Death In A Storage Locker

Lasting success had always eluded Arthur Seale. He had been a policeman, a security officer for Exxon in New Jersey and a furniture-store owner in Hilton Head, S.C. But at 45, Seale was jobless and living quietly with his wife, Irene, and their two adolescent children back at his parents' home in New Jersey. In one final, desperate effort to make it big, Seale and his wife--and, the FBI suspects, possibly another accomplice--allegedly kidnapped Exxon International president Sidney Reso from his driveway in April, triggering the largest FBI manhunt since the Patty Hearst case 18 years ago. The ransom demanded from Exxon was a whopping $18.5 million. But last week the two-month hunt ended with Reso dead, Arthur Seale facing charges of kidnapping and extortion, and his wife of 25 years supplying evidence against her husband that could put him in prison for life.

Almost from the beginning, the kidnapping scheme went awry. According to Mrs. Seale's statement, Reso was shot in the arm after her husband wrestled the victim into a van that she was driving. The couple drove Reso to a do-it-yourself storage warehouse, where they locked him into a small, stifling metal room. Mrs. Seale also stated they had treated Reso's wound, but four days later--even as they demanded a ransom--their 57-year-old hostage was dead. In the letters to Exxon, the kidnappers insisted that officials set up a cellular phone to receive their calls, which proved to be a mistake. "They seemed under the impression that cellular phone calls were harder to trace than regular calls," said Lois Ferguson, spokeswoman for the Morris County prosecutor's office. They were wrong.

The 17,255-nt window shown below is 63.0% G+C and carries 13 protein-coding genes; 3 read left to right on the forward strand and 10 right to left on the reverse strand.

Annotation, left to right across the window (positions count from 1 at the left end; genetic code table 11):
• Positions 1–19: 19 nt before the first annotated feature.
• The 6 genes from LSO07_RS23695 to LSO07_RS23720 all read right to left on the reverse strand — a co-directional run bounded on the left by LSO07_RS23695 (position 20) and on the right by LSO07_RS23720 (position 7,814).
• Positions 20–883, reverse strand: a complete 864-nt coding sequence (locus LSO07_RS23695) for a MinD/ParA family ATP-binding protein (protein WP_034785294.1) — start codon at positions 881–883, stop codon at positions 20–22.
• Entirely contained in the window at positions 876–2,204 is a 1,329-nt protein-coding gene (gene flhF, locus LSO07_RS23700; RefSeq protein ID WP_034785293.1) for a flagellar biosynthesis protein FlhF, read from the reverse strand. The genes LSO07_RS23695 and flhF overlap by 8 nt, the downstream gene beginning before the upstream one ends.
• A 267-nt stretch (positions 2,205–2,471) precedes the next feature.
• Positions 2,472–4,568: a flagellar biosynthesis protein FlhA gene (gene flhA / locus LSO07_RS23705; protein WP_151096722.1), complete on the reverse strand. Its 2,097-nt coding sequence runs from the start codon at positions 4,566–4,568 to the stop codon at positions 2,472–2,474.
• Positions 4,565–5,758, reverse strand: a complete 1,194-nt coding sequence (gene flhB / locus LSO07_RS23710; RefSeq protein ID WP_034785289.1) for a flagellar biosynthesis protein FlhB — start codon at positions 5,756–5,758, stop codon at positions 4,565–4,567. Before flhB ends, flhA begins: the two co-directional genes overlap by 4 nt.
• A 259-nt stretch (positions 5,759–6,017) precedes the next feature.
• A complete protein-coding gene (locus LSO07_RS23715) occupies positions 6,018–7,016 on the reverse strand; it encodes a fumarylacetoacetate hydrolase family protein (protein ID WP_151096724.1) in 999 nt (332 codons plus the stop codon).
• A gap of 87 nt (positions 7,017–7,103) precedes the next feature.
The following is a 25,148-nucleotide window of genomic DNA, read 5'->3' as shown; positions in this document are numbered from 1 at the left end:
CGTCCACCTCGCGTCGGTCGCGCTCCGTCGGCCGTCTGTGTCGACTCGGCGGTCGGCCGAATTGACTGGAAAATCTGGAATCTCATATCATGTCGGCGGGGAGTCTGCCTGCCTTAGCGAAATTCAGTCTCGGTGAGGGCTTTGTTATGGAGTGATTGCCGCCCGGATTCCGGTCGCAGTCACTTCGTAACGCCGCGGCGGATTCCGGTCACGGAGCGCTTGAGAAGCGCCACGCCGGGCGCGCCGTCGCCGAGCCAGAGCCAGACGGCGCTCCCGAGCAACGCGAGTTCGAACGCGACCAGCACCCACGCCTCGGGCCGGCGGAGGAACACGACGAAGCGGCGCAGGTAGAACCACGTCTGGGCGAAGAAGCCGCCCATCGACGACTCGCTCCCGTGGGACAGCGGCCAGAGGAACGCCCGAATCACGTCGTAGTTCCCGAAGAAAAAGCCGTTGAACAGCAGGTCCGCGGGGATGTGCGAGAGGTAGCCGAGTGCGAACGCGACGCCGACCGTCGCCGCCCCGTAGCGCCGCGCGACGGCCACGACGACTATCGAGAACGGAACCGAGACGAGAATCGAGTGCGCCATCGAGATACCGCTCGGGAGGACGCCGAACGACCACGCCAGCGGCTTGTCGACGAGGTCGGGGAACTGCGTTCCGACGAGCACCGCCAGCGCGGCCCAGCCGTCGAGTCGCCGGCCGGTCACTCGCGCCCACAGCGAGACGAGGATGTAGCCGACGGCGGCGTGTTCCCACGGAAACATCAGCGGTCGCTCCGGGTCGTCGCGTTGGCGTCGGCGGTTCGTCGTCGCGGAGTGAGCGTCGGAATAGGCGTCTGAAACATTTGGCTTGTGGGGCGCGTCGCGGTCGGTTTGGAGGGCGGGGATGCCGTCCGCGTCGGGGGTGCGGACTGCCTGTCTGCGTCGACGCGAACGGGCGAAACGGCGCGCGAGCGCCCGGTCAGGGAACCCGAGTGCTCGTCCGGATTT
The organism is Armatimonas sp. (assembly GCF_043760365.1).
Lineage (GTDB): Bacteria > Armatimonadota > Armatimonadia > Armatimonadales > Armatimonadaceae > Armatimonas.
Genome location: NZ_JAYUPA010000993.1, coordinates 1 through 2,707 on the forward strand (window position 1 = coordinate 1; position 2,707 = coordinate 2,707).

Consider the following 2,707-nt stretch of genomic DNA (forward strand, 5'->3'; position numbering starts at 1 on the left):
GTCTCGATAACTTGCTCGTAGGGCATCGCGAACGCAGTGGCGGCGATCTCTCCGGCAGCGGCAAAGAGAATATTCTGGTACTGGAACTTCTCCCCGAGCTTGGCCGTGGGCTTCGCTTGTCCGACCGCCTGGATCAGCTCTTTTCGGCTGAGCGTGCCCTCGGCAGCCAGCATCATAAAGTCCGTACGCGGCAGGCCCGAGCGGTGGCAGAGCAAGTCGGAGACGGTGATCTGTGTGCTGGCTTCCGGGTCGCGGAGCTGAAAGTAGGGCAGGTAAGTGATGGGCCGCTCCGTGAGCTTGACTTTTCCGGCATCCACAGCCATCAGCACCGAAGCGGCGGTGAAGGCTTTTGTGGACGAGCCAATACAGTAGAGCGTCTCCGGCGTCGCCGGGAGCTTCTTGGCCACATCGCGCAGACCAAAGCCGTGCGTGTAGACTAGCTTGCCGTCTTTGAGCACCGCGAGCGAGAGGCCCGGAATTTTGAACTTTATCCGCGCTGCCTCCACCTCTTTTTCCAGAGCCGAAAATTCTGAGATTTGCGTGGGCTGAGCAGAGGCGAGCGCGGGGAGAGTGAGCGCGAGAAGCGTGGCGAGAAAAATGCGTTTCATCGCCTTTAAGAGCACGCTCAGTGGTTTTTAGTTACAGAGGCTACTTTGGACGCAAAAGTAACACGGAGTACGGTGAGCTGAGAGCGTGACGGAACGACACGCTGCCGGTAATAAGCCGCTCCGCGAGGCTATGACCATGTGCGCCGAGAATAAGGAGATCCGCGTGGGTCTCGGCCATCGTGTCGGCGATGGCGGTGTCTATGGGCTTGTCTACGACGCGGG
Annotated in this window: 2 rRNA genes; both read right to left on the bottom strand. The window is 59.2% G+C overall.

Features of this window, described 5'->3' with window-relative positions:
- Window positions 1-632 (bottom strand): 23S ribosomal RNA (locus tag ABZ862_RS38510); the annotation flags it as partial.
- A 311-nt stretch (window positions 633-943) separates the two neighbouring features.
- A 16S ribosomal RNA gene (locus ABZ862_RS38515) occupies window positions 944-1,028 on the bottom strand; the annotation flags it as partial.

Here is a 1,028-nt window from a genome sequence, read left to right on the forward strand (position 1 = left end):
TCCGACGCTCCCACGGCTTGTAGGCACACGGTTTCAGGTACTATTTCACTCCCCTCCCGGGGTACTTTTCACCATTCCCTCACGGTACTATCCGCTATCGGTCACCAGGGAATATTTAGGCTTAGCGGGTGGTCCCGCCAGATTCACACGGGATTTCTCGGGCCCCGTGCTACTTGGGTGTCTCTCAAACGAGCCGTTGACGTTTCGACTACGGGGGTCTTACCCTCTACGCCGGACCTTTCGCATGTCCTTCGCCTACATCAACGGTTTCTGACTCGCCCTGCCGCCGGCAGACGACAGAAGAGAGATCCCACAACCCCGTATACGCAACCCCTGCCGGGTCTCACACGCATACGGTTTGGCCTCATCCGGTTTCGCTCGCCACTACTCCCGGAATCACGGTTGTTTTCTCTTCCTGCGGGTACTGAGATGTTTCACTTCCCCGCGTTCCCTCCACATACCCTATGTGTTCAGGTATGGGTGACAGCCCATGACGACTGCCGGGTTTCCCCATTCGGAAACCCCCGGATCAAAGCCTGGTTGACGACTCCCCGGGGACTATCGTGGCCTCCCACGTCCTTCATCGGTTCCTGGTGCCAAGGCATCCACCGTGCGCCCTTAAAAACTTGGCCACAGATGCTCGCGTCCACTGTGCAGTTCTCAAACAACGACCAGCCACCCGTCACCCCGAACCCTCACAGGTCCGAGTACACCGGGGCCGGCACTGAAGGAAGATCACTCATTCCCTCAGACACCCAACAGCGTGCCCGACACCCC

In an effort to frustrate the kidnappers, the police initially told the media that they were treating Reso's disappearance as a missing-person case. Meanwhile, the FBI deployed more than 300 agents to find Reso and his assailants. Weeks of negotiations by phone and widely dispersed notes finally focused on June 18: Ransom Day. What happened next, says an FBI spokesperson, " was 80 percent investigative skill, 20 percent luck." Although agents had no idea whom they were looking for, they staked out selected public phones across Morris County. At the Chester Mall, one young agent spotted a man removing a pair of gloves after making a phone call. Agents followed him to a car-rental agency, where Seale--and later his wife--were arrested. A search of their home produced nearly a dozen handguns, lists of foreign banks, a book on money laundering and other incriminating evidence. What they didn't have was Reso.

At their arraignment, where they refused to cooperate with police, Irene Seale told her husband, "I love you." But a little more than a week later, in a plea bargain for reduced charges, she led authorities to a remote area of southern New Jersey, where a police dog located the shallow grave of Sidney Reso. "She wanted him to have a decent burial," explained Sallyanne Floria, Mrs. Seale's court-appointed attorney. Apparently she also wanted to settle old scores. Last week in federal court, as Mrs. Seale supplied details of the abduction, her lawyer accused Seale of having manipulated and abused his wife throughout their marriage. Two hours later, Arthur Seale pleaded not guilty. And though he knew that his wife had agreed to testify against him, he showed no sign of anger. Asked what he thought of his wife, Seale said: "I love her."